Interstitial Laser Therapy

ILT is a minimally invasive, high-temperature ablative technique designed for localized tumor tissue coagulation. The laser energy is delivered through optical fibers implanted interstitially. The treated volume "per fiber" is limited owing to the small penetration depth of the laser. Its extent also depends on the fiber tip, laser wavelength, and optical properties of the target tissue. The latter are highly variable even among tumors with the same histological grading (5) and also change during therapy. The difficulty presented by a limited treatment volume per fiber can be addressed by using multiple optical fibers or specially designed diffusing tips.

The laser-induced tissue damage follows a typical pattern, with a central necrosis zone and a shapely demarcated, reversible edema zone at the tumor periphery, containing viable tumor cells that represent the origin of recurrent tumor growth after treatment (27,28). An effective method for separating the reversible and irreversible changes areas has still to be developed.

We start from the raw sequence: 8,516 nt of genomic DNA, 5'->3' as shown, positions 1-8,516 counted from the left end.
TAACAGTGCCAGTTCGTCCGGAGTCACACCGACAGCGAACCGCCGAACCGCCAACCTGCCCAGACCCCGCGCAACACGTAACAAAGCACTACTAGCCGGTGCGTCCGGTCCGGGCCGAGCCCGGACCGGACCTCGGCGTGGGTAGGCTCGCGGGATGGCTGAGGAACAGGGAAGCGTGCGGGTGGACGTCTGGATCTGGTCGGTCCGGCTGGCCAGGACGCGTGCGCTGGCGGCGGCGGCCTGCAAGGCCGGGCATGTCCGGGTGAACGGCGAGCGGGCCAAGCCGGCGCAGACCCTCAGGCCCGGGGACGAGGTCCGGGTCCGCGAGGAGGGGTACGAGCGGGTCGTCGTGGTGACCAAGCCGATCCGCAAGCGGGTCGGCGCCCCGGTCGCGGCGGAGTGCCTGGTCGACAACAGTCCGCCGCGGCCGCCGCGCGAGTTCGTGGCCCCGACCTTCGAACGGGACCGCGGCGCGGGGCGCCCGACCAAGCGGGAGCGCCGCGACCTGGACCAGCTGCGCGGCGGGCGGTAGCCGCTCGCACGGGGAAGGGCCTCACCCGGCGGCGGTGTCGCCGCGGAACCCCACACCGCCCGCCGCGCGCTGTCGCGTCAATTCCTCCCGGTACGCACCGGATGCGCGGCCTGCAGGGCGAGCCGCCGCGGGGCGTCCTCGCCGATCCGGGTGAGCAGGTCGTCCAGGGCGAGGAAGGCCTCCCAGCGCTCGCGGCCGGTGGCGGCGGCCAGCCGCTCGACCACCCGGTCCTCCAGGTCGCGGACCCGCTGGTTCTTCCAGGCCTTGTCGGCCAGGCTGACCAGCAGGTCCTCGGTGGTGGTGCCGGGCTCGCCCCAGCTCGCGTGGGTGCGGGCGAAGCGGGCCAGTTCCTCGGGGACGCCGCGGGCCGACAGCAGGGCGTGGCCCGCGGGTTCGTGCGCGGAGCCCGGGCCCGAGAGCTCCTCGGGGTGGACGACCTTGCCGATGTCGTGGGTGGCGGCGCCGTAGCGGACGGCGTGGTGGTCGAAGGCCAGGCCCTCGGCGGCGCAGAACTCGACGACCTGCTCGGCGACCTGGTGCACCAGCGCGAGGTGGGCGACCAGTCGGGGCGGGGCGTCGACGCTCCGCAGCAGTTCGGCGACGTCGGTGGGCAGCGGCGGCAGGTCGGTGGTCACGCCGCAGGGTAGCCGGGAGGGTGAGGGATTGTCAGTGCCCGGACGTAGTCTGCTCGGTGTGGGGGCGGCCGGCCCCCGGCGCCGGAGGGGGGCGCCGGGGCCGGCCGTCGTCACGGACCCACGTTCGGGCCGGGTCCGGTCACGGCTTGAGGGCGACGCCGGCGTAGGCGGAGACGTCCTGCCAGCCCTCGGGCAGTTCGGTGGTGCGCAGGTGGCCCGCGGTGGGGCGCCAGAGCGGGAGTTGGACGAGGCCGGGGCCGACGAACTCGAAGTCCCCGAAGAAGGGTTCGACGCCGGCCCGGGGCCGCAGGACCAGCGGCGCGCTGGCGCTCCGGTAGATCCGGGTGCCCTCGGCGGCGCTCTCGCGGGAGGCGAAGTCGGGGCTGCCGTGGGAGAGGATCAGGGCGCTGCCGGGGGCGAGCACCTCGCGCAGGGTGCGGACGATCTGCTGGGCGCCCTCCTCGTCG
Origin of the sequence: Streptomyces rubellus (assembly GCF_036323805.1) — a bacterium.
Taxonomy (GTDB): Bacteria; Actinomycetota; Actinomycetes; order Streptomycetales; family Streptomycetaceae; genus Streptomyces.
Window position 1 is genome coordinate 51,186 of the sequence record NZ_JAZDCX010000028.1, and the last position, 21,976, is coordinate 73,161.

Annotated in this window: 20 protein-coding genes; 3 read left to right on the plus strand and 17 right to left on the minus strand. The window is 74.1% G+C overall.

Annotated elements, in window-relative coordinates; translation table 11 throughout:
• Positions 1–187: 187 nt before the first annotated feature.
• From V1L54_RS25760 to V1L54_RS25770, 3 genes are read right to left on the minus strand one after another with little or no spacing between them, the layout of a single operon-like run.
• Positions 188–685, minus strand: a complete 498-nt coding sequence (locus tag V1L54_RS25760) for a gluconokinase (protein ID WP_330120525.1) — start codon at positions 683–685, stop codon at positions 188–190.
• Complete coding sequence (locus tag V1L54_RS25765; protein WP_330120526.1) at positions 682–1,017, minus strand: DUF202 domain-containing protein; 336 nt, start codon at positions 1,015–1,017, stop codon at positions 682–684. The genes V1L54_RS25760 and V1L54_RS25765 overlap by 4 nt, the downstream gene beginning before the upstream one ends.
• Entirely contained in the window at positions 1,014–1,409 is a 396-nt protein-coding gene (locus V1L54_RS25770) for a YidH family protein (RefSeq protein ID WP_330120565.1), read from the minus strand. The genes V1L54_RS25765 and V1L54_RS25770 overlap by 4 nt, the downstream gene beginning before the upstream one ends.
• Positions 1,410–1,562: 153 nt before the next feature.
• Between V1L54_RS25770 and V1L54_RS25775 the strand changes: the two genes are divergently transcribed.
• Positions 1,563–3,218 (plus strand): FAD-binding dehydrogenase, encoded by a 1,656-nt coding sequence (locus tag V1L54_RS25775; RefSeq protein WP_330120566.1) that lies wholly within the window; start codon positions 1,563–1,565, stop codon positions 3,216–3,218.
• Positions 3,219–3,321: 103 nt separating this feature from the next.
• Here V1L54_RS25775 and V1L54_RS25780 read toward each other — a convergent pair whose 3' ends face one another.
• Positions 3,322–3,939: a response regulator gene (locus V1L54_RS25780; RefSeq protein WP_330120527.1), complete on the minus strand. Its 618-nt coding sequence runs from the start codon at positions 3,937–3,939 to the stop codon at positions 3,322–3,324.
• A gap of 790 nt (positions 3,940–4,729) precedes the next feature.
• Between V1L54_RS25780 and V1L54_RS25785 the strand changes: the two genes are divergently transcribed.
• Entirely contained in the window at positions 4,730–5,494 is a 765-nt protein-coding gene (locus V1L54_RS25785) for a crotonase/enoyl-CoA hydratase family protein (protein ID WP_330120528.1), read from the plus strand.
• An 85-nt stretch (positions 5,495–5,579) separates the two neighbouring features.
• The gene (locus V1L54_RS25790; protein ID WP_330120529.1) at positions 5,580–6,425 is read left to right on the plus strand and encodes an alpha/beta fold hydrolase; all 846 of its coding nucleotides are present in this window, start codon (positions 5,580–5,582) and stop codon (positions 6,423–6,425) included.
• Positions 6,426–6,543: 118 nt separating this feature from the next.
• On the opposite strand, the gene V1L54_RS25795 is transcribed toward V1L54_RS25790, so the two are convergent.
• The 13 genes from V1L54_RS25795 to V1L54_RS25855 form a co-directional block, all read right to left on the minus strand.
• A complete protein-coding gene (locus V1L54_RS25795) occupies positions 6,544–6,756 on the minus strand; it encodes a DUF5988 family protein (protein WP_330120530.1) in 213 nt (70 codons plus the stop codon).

Since the original description of MRI monitoring and control of laser-tissue interactions (8), MRI-guided tissue ablation has become a clinically tested and accepted minimally invasive treatment option. It is a relatively simple straightforward method, which can be well adapted to the interventional MRI environment.

After the original publication by Jolesz et al. (8), Ascher et al. (29) performed the first ILT treatment under MRI. Later, this approach was further developed by Bettag et al. (28), Kahn et al. (30,31), and Jolesz et al. (32-34).

Despite these early trials, the role of ILT as a therapeutic alternative for brain tumors has yet to be established. There are preliminary reports in the literature on this subject (5,30,35-37). All showed a low incidence of postoperative morbidity and no mortality. However, transient neurologic deficits are not uncommon in the early postoperative period due to perifocal edema, although full recovery is expected within a few weeks. One study also reported permanent neurologic deficits in glioblastoma patients, in whom administration of high-energy doses was attempted (36). Overall, these early results suggest that ILT is a safe therapy method. Although no definitive conclusion can be drawn based on the currently available data, it appears that ILT can be of benefit in patients with low-grade gliomas. In malignant gliomas, thermal therapy has been essentially unsuccessful, a predictable outcome, since such tumors extend far beyond the area of MRI contrast enhancement.

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